Dig if you will the picture… a kid who couldn’t hack the recorder getting together an amazing band in tribute to one of the greatest musicians (not to mention multi-instrumentalists) of all time.
But Patrick Galvin has done just that with EndorphinMachine, made up of nine talented Prince fans, dedicated to recreating the artist’s jaw-breaking high notes, screams and high heels, wailing guitar, Linn drums, loops, funky bass, live horns and the frontman’s quirky, sparky humour.
Paddy (as he’s usually called) explained how he first fell for Prince Rogers Nelson...
“I’m not to be honest, someone from a musical background. I was one of those kids who gave up recorder and piano. It was when I saw the opening seven or eight minutes of Purple Rain, that made me pick up a guitar.
“Let’s Go Crazy is probably my favourite song of all time. Reached me in a way that nothing had
“I got into him wholly and I bought Purple Rain.”
That led to Paddy buying more Prince releases from a little record shop in his home town of Huddersfield.
As Prince fans we then chat about The Black Album, but that's a bit nerdy to go in to here. As a Prince fan from the age of 13, take it from me when I say that Paddy knows his stuff.
Although the band has really taken off, putting it together was labour of love.
“I work in technology, the band is my leisure time. There's nine of us so that's a lot of expenses to cover.
“From a musician’s point of view, I have a wide variety of musicians from jazz, blues, metal, funk... Prince is what we have in common and it’s the only way we can play a style that’s consistently musically innovative. Plus there's the oddity of the music and that’s just magical, it brings us together.”
Paddy had played in rock cover bands in the early Noughties and got to know a wide circle of musicians, but most of those he was surrounded with didn’t play Prince.
“It got to 2004, I was more proficient and thought this is my favourite music, we got a horn section, more backing singers, bigger sounds, orchestration.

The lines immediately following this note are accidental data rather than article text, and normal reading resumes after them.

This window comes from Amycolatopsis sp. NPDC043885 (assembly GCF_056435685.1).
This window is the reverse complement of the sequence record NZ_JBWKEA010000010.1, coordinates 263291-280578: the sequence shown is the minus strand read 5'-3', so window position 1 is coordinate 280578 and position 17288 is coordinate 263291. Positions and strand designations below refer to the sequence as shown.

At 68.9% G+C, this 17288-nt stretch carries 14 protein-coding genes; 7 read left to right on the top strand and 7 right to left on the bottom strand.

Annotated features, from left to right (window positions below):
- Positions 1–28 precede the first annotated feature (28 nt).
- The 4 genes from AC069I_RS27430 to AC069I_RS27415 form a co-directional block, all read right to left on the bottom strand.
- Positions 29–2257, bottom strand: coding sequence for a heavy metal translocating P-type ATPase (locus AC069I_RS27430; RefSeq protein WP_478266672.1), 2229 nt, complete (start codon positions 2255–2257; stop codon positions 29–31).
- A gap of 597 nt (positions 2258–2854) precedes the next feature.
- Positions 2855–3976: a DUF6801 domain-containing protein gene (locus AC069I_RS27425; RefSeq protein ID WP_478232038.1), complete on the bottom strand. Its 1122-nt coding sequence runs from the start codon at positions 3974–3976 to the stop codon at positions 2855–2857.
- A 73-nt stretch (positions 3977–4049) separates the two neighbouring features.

“We had our first gig in 2005 and it went from there and we got steady away gigs.”
Paddy was devastated in April 2016, at the shock of Prince’s death at the age of 57 but didn’t want to feel like he was cashing in.
“When he died there was huge amounts of interest. As someone who’s very attached to his music, I didn't want to do what someone thought was an opportunity for the week.”
However he chatted to a colleague from another tribute band, The Clone Roses, who also ran a music agency.
“He came from the point of view saying I know you must feel crap but the other side is that so much passion and that music – people deserve to hear it.
“It’s been fantastic since, we’ve played at 02 which we’d never thought we’d do – plus some theatre stuff and bigger festivals.
“It’s about quality, about reproducing how he played, medleys, wanting people who knew him in depth to love it.
“We’ve been able to do that, for the hardcore fans. How he presented it live, you can’t go wrong.”
So what can the Maidenhead audience expect.
“We play all the singles but we tend to do other arrangements. “You can’t half heartedly.
“As Brian May from Queen said hit them with a blast, then cool it.
“Due to the nature, with Prince, other than the ballads, it's huge energy.
“And I love playing When Doves Cry, I think it’s the greatest song he ever wrote, 1999 is always fun, the Purple Rain tour arrangement.”
Nerds, superfans and music lovers – it's a fully endorsed EndorphinMachine.
Saturday February 8
Prince Tribute: EndorphineMachine